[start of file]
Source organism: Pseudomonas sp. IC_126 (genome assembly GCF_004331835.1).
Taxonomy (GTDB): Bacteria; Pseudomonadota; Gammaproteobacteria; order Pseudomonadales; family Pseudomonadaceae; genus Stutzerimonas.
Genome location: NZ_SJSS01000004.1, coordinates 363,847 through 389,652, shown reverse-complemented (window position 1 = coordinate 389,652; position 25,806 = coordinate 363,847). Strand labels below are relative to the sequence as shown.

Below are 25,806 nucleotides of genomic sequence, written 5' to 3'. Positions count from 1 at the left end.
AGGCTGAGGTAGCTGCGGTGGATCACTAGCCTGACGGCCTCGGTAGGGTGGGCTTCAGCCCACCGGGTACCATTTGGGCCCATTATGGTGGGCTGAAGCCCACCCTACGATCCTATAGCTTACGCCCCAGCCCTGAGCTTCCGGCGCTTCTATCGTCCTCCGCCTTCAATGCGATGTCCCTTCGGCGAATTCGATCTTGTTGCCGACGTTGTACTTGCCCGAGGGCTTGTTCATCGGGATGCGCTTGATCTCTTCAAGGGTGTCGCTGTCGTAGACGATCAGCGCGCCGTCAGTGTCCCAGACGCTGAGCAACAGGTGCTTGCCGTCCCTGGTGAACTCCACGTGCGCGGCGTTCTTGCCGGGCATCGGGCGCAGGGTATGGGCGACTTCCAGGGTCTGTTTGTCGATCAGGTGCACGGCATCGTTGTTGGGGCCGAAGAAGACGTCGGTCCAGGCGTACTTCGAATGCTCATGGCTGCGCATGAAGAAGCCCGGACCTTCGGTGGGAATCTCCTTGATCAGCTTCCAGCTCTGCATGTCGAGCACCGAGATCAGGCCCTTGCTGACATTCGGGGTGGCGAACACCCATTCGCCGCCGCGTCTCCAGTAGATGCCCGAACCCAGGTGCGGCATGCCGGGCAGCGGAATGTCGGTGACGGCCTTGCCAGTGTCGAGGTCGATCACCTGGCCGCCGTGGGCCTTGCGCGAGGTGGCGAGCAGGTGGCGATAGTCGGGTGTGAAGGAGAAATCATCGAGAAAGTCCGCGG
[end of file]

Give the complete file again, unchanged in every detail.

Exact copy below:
Source organism: Pseudomonas sp. IC_126 (genome assembly GCF_004331835.1).
Taxonomy (GTDB): Bacteria; Pseudomonadota; Gammaproteobacteria; order Pseudomonadales; family Pseudomonadaceae; genus Stutzerimonas.
Genome location: NZ_SJSS01000004.1, coordinates 363,847 through 389,652, shown reverse-complemented (window position 1 = coordinate 389,652; position 25,806 = coordinate 363,847). Strand labels below are relative to the sequence as shown.

Below are 25,806 nucleotides of genomic sequence, written 5' to 3'. Positions count from 1 at the left end.
AGGCTGAGGTAGCTGCGGTGGATCACTAGCCTGACGGCCTCGGTAGGGTGGGCTTCAGCCCACCGGGTACCATTTGGGCCCATTATGGTGGGCTGAAGCCCACCCTACGATCCTATAGCTTACGCCCCAGCCCTGAGCTTCCGGCGCTTCTATCGTCCTCCGCCTTCAATGCGATGTCCCTTCGGCGAATTCGATCTTGTTGCCGACGTTGTACTTGCCCGAGGGCTTGTTCATCGGGATGCGCTTGATCTCTTCAAGGGTGTCGCTGTCGTAGACGATCAGCGCGCCGTCAGTGTCCCAGACGCTGAGCAACAGGTGCTTGCCGTCCCTGGTGAACTCCACGTGCGCGGCGTTCTTGCCGGGCATCGGGCGCAGGGTATGGGCGACTTCCAGGGTCTGTTTGTCGATCAGGTGCACGGCATCGTTGTTGGGGCCGAAGAAGACGTCGGTCCAGGCGTACTTCGAATGCTCATGGCTGCGCATGAAGAAGCCCGGACCTTCGGTGGGAATCTCCTTGATCAGCTTCCAGCTCTGCATGTCGAGCACCGAGATCAGGCCCTTGCTGACATTCGGGGTGGCGAACACCCATTCGCCGCCGCGTCTCCAGTAGATGCCCGAACCCAGGTGCGGCATGCCGGGCAGCGGAATGTCGGTGACGGCCTTGCCAGTGTCGAGGTCGATCACCTGGCCGCCGTGGGCCTTGCGCGAGGTGGCGAGCAGGTGGCGATAGTCGGGTGTGAAGGAGAAATCATCGAGAAAGTCCGCGG